In 2004, as Steel and his crew were filming the Golden Gate, 32,439 people killed themselves in America. By contrast, there were 17,357 homicides that year. The rate of suicides continues to stand at almost twice the murder rate. If this statistic is widely known in the United States, it is not reflected in the media. News outlets tend not to report suicides for fear of provoking copycat attempts - a justifiable fear in San Francisco, where countdowns to the 500th and 1,000th Golden Gate fatalities in 1973 and 1995 sparked jumping frenzies. Nor does suicide receive much coverage in the arts, and the furore generated by Steel's film, one of few recent attempts to raise questions about suicide on screen, supports the notion that the subject is taboo.
"In documentaries about gang violence, or Rwanda, or anything not involving suicide, showing death on screen is OK," says Hines. "But if it's about doing it to yourself - that's untouchable." Part of the problem, in his view, is the stigma attached to mental illness. "Even people in mental health can be prejudiced," he says. "I have to live with it every day. Because I'm labelled as bipolar and I did what I did, I must be a complete psychopath." Hines has nothing but praise for Steel's film. He is adamant that, rather than glorifying death at the bridge, the film is an effective deterrent, and he hopes it will go some way towards breaking the silence.
The Bridge may be a force for positive change, but certain troubling ethical issues remain. When Steel applied for a shooting permit in November 2003, he concealed his true intentions, pitching a study of the "spectacular intersection of monument and nature that takes place every day at the Golden Gate Bridge". The friends and families of those who jumped, whom Steel interviewed while the shoot was still under way, were also kept in the dark.
"I couldn't risk word getting out and having someone die as a result of the film," Steel says. "Clearly, there are people who are unbalanced and who would be seeking attention in the worst possible way. I had to have enough faith in my own sensibility and my ability to be respectful with the footage."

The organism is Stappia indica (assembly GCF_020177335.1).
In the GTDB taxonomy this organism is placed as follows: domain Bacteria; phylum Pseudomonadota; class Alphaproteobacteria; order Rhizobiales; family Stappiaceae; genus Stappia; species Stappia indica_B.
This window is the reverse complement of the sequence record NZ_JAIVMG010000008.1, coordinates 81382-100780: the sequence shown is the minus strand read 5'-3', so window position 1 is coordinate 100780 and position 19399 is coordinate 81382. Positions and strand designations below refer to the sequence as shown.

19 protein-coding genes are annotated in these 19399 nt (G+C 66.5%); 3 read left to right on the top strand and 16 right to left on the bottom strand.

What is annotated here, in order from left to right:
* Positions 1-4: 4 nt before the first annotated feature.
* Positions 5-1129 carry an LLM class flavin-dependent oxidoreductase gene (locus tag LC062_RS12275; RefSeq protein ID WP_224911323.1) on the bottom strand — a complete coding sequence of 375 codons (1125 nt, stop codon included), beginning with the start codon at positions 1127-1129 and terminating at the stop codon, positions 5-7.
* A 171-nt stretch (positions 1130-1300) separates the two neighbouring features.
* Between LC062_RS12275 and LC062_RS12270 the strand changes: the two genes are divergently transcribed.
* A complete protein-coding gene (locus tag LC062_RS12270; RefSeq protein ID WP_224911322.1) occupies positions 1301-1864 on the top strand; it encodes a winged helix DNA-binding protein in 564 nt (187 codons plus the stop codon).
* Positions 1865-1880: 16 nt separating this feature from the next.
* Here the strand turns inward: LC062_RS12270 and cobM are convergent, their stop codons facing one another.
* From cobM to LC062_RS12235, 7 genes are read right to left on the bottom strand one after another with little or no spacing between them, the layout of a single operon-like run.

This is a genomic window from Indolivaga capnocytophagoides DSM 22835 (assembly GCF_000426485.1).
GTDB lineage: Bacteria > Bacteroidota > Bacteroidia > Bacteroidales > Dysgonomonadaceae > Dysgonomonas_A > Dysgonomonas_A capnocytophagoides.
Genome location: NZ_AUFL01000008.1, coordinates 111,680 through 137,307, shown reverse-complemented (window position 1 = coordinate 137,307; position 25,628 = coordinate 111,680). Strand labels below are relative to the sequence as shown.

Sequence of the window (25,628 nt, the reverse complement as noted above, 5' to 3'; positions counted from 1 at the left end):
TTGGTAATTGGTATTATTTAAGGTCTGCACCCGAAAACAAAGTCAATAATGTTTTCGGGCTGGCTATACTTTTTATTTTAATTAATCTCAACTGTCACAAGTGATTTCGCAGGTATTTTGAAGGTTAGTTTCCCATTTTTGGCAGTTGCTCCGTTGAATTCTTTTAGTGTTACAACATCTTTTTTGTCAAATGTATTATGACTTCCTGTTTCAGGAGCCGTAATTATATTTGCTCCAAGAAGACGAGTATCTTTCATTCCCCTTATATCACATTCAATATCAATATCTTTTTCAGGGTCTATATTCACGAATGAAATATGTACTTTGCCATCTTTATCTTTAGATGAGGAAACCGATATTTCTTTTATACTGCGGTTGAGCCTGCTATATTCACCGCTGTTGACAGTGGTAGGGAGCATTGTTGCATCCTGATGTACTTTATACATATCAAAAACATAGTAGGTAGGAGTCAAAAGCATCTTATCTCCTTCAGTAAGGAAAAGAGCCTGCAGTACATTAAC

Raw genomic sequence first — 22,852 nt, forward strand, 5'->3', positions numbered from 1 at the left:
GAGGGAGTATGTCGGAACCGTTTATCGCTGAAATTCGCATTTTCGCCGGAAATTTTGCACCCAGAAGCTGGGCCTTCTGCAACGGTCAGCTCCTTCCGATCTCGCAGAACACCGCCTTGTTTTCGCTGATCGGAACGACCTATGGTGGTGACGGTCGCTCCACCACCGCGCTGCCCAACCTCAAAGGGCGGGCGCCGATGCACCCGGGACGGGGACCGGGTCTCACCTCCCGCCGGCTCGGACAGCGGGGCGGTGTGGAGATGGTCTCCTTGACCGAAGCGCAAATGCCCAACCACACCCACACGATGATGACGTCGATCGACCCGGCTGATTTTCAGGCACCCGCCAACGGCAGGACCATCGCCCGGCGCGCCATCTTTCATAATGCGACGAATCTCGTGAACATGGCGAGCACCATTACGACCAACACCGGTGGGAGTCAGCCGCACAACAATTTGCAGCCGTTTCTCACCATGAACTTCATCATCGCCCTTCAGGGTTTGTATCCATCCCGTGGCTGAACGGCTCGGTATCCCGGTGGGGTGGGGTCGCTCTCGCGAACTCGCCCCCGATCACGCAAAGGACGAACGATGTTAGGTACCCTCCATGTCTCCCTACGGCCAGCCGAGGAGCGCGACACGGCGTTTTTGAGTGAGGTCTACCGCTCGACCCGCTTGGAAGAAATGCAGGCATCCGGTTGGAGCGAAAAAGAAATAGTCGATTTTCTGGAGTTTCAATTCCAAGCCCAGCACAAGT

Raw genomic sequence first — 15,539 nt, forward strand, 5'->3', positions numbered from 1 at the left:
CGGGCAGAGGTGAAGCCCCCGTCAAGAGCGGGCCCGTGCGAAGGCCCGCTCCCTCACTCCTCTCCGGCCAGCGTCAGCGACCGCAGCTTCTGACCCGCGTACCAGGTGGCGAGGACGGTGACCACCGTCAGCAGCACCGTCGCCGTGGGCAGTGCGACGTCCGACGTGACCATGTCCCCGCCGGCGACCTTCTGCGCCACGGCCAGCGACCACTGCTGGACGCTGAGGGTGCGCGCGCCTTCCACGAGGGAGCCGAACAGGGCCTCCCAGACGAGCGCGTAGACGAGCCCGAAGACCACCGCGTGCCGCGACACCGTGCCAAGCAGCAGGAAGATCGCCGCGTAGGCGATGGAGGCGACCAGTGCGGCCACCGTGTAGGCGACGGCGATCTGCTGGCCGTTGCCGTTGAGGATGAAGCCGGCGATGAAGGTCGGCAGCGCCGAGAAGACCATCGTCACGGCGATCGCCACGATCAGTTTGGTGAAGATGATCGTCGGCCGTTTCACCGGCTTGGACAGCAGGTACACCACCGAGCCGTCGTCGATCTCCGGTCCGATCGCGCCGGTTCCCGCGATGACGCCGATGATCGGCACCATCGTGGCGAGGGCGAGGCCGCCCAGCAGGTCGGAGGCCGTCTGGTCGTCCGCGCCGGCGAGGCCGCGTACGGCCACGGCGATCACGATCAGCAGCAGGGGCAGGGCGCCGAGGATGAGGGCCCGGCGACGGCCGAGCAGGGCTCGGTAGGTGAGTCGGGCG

Even if the authorities had agreed to the actual project, media pressure would have halted the shoot within days. It is clear, however, that the director's decision to dupe people connected with the suicides is the weakest link in an argument for an already controversial project.
When news of the film broke, some of the interviewees spoke angrily to the press. Now, unexpectedly, they are becoming Steel's strongest line of defence. Following a screening for friends and families in San Francisco last April, one of them - Mary Manikow - retracted her complaint that she had been "used", saying she felt "positively pleased" to have been involved with the film. Another, Matt Rossi, gave the film-maker a tearful hug and thanked him for making it.
The Bridge premièred at the San Francisco Film Festival at the end of April. In May, four deaths and 11 attempted jumps were reported by the Golden Gate board, which wasn't slow to blame the increase on extensive coverage for the film. The director is unrepentant. "From my experience, April to June was always the worst period at the bridge," he says. "Of course the authorities want to make me the bad guy here. But the only way to stop suicides is to put up a barrier. The answer is not to stop showing the movie."
Friend agrees. "Since the bridge's status as a suicide magnet is hardly a secret, people are going to continue jumping off it even in the absence of media attention. Perhaps, rather than ignoring the problem, one should try to address it." Steel is quick to emphasise that the camera operators, who were planted on either side of the bridge at a considerable distance from the walkway, alerted bridge patrols whenever they believed someone was planning to jump. He claims that six deaths were averted as a result. "I guarantee there has not been a film made about Iraq in which the film-maker can say they saved six lives."
The Marin County coroner, Ken Holmes, announced last month that at least 34 people died at the bridge in 2006. A study of suicide deterrents (the eighth undertaken by the bridge board to date) has yet to reach a decision. And meanwhile, at a steady pace of about one every two weeks, the jumps continue to happen.
"The Bridge" (18) is in cinemas from 16 February